Ibm Systems Journal (IBM SYST J)

Publisher: International Business Machines Corporation

Journal description

The IBM Systems Journal is a quarterly, refereed technical publication, featuring the work of authors from systems and software fields in information science and the computer industry. The papers are written for a technically aware readership in the software and systems professional community worldwide: technical professionals, researchers, and users. Each paper is peer-reviewed for content, currency, and value by recognized experts in the field. The Web version of the journal is free but the printed version has a subscription fee.

Current impact factor: 1.79

Impact Factor Rankings

2016 Impact Factor Available summer 2017
2010 Impact Factor 1.792
2009 Impact Factor 1.289
2008 Impact Factor 1.883
2007 Impact Factor 1.214
2006 Impact Factor 0.747
2005 Impact Factor 1.255
2004 Impact Factor 1.636
2003 Impact Factor 1.97
2002 Impact Factor 1.128
2001 Impact Factor 0.729
2000 Impact Factor 0.635
1999 Impact Factor 0.492
1998 Impact Factor 0.71
1997 Impact Factor 0.48
1996 Impact Factor 0.452
1995 Impact Factor 0.5
1994 Impact Factor 0.461
1993 Impact Factor 0.253
1992 Impact Factor 0.441

Impact factor over time

Impact factor
Year

Additional details

5-year impact 1.98
Cited half-life 8.60
Immediacy index 0.00
Eigenfactor 0.00
Article influence 0.38
Website IBM Systems Journal website
Other titles IBM systems journal, International business machines systems journal
ISSN 0018-8670
OCLC 1445487
Material type Periodical, Internet resource
Document type Journal / Magazine / Newspaper, Internet Resource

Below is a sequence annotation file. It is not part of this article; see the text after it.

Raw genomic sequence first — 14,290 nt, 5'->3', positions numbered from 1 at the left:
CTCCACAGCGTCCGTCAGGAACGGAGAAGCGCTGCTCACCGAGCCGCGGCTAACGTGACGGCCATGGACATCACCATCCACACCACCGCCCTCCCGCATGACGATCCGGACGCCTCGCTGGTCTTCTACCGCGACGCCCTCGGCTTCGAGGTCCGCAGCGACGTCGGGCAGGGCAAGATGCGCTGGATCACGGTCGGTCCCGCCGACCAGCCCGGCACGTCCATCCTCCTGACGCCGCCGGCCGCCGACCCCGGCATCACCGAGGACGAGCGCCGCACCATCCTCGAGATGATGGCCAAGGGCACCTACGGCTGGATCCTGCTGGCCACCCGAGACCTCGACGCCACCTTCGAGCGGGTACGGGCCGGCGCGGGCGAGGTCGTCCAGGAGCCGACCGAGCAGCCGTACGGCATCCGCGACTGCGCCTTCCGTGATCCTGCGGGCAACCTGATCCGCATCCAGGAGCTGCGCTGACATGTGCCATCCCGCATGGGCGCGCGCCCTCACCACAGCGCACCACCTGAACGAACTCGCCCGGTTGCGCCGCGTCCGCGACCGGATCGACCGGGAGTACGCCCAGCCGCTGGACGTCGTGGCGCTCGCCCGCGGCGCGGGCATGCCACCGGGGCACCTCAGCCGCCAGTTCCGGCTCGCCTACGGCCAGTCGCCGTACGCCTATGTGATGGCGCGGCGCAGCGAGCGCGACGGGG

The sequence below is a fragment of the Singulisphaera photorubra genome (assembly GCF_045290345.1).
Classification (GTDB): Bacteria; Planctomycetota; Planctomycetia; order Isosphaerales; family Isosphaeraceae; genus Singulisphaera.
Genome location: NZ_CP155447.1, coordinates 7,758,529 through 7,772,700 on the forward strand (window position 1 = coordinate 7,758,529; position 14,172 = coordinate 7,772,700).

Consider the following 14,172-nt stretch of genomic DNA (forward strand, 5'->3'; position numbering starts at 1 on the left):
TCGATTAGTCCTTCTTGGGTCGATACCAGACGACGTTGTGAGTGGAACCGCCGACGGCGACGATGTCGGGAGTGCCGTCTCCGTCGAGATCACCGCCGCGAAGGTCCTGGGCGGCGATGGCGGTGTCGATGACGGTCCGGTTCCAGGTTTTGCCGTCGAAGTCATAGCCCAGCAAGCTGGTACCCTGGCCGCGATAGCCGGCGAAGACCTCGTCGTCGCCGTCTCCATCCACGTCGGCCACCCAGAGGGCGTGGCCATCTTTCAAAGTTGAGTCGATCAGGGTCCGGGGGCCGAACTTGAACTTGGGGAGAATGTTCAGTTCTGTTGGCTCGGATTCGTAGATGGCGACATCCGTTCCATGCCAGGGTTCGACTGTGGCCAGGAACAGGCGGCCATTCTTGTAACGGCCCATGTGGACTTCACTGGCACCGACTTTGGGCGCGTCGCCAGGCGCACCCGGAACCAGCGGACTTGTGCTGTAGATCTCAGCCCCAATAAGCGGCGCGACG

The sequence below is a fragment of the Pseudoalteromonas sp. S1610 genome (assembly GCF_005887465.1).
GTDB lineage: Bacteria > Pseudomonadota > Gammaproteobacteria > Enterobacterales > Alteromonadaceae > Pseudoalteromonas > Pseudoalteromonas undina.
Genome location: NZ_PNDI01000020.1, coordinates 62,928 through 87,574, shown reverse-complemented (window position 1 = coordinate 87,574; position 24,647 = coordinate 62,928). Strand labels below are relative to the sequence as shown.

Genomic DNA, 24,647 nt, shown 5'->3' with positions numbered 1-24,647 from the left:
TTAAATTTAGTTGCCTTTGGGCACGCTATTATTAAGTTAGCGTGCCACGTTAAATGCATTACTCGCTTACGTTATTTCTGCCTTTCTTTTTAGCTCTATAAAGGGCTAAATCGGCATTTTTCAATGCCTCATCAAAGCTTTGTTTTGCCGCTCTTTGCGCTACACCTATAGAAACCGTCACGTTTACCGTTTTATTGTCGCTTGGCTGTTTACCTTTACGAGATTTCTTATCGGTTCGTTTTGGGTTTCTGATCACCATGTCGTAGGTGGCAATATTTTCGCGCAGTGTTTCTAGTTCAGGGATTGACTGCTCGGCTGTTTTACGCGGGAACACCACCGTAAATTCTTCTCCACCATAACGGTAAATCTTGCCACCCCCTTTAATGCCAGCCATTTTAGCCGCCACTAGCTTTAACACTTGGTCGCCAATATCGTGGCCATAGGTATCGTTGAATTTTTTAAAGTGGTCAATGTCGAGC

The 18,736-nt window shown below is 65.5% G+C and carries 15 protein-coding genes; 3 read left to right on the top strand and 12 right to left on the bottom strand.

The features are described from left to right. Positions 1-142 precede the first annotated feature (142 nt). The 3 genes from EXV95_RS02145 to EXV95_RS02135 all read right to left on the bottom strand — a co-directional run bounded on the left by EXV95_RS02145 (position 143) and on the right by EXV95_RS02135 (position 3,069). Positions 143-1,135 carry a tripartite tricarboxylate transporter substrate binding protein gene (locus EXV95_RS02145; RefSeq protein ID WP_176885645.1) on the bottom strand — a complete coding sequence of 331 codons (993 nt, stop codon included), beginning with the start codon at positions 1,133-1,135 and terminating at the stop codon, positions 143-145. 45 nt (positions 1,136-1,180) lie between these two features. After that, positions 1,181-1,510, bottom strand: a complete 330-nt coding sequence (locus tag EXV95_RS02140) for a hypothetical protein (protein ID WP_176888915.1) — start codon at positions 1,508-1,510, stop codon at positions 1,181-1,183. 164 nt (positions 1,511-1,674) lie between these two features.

Publications in this journal

  • [Show abstract] [Hide abstract]
    ABSTRACT: Most organizations understand the need to address service-oriented architecture (SOA) governance during SOA adoption. An abundance of information is available defining SOA governance: what it is and what it is not, why it is important, and why organizational change must be addressed. Increasingly business and information technology (IT) stakeholders, executive and technical, acknowledge that SOA governance is essential for realizing the benefits of SOA adoption: building more-flexible IT architectures, improving the fusion between business and IT models, and making business processes more flexible and reusable. However, what is not clear is how an organization gets started. What works and what does not work? More importantly, what is required in SOA governance for organizations to see sustained and realized benefits? This paper describes a framework, the SOA governance model, that can be used to scope and identify what is required for effective SOA governance. Based on client experiences, we describe four approaches to getting started with SOA governance, and we describe how to use these four approaches to make shared services (services used by two or more consumers), reuse, and flexibility a reality. We also discuss lessons learned in using these four approaches.